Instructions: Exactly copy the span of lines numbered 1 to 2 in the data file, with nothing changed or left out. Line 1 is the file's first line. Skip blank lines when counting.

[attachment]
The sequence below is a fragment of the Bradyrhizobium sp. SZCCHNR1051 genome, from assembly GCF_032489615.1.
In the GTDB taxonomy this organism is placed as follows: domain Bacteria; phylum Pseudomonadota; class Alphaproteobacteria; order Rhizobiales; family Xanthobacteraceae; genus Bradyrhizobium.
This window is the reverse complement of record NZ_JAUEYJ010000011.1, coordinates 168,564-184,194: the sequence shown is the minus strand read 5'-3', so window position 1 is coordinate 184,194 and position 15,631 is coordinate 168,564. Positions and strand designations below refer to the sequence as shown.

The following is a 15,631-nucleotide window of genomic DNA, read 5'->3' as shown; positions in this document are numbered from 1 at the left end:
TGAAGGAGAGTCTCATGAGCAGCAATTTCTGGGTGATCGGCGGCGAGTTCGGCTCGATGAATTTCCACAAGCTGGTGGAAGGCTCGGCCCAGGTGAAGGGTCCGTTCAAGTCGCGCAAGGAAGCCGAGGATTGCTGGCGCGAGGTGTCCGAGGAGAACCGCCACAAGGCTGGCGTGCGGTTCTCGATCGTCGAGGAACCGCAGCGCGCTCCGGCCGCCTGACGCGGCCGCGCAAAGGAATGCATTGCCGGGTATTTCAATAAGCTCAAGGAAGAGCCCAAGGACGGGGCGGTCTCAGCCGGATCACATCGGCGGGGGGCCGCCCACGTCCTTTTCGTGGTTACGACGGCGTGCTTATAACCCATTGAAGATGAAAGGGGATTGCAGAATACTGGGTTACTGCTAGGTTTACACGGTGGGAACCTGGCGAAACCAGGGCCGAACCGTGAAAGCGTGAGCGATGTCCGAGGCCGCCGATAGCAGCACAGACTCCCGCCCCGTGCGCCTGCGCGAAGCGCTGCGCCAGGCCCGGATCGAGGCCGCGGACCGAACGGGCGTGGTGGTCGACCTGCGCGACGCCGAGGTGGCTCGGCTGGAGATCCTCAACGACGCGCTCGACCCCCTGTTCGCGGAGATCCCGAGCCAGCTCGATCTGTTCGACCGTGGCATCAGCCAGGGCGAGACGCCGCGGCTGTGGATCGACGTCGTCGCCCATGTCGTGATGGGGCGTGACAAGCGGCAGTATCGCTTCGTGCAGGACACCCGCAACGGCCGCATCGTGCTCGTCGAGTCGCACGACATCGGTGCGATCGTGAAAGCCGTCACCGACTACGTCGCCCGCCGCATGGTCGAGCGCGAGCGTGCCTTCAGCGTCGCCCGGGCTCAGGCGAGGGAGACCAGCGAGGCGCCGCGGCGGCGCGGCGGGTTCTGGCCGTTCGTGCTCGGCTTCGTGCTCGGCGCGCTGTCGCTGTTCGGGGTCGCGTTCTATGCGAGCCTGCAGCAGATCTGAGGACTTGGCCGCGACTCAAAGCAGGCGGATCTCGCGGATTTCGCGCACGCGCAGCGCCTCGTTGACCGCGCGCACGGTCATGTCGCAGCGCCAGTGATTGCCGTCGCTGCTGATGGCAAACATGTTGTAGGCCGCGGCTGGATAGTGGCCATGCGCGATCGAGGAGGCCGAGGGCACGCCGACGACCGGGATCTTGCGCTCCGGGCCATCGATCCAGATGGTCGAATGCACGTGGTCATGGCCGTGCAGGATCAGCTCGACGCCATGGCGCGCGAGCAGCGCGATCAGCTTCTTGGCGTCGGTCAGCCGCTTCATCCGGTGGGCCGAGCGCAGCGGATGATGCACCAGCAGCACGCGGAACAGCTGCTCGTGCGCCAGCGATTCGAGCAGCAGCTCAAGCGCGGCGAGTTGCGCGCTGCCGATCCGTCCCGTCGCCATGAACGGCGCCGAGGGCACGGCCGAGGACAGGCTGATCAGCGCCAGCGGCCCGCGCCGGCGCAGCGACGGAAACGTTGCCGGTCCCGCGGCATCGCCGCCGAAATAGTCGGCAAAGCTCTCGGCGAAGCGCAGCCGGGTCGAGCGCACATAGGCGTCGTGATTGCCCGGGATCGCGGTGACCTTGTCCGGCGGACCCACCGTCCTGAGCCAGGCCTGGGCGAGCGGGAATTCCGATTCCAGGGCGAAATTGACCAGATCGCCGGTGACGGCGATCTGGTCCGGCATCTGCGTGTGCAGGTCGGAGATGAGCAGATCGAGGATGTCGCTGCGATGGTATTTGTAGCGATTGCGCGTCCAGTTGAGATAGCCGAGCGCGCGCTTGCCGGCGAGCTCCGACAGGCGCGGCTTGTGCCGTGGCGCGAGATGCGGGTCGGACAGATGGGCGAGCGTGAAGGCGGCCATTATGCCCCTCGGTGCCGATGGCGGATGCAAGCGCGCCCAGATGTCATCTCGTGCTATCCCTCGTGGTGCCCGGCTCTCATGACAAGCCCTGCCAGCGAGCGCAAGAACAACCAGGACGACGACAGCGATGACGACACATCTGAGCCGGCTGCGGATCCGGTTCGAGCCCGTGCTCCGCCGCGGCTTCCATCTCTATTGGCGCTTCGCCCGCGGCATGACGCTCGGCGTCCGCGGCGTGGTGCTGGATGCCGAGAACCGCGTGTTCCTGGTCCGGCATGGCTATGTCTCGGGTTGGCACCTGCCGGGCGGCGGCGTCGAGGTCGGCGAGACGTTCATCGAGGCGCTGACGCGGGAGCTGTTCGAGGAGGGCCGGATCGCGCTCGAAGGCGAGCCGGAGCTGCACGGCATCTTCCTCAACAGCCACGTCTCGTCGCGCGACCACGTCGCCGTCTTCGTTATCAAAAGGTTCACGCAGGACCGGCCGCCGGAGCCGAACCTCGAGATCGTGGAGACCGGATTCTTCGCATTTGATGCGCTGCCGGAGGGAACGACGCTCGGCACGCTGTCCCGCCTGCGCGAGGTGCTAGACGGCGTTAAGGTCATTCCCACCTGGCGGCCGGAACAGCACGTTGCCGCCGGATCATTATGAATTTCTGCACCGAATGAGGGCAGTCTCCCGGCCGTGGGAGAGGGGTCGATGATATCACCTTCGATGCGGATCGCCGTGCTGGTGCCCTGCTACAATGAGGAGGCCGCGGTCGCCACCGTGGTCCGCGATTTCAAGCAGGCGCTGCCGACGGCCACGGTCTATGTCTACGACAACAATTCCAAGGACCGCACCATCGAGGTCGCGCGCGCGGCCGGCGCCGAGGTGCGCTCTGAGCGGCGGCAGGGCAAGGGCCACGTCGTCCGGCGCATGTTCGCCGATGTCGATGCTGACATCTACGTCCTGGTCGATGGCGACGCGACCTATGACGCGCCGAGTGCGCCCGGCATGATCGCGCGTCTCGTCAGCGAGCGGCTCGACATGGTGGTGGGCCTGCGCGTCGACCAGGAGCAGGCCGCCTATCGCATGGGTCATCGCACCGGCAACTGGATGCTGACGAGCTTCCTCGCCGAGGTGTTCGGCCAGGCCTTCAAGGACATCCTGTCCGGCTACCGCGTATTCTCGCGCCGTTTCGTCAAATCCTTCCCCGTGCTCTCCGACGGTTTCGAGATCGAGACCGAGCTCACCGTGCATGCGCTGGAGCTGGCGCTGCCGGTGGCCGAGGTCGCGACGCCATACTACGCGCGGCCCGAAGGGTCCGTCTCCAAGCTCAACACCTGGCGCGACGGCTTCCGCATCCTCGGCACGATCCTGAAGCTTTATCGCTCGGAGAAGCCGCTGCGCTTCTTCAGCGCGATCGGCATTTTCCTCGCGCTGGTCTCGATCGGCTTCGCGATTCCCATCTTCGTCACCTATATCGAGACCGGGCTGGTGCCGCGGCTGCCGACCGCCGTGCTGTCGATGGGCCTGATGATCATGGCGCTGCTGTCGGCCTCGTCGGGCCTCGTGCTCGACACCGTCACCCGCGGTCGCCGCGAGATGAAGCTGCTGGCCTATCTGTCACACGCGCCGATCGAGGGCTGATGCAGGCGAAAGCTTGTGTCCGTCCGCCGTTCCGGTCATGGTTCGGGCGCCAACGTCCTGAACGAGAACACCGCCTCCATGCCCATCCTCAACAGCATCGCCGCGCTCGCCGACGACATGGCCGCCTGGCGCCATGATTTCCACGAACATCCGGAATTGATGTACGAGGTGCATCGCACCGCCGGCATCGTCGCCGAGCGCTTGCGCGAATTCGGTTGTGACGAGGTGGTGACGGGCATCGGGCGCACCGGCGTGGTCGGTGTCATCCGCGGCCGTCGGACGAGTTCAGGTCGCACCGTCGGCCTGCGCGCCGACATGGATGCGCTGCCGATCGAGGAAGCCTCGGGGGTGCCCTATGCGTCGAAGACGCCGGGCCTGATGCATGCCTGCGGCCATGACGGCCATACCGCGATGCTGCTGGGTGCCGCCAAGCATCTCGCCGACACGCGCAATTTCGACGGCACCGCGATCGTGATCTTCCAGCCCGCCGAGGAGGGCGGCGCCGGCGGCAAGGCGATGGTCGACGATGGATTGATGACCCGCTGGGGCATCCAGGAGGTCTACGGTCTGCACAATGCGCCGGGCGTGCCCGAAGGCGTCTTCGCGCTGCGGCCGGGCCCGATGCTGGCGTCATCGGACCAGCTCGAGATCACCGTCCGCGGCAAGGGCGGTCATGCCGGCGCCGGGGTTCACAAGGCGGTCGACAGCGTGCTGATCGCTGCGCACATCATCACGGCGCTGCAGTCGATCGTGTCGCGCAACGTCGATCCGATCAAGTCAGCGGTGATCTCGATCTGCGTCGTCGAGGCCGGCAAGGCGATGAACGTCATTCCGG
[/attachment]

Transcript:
The sequence below is a fragment of the Bradyrhizobium sp. SZCCHNR1051 genome, from assembly GCF_032489615.1.
In the GTDB taxonomy this organism is placed as follows: domain Bacteria; phylum Pseudomonadota; class Alphaproteobacteria; order Rhizobiales; family Xanthobacteraceae; genus Bradyrhizobium.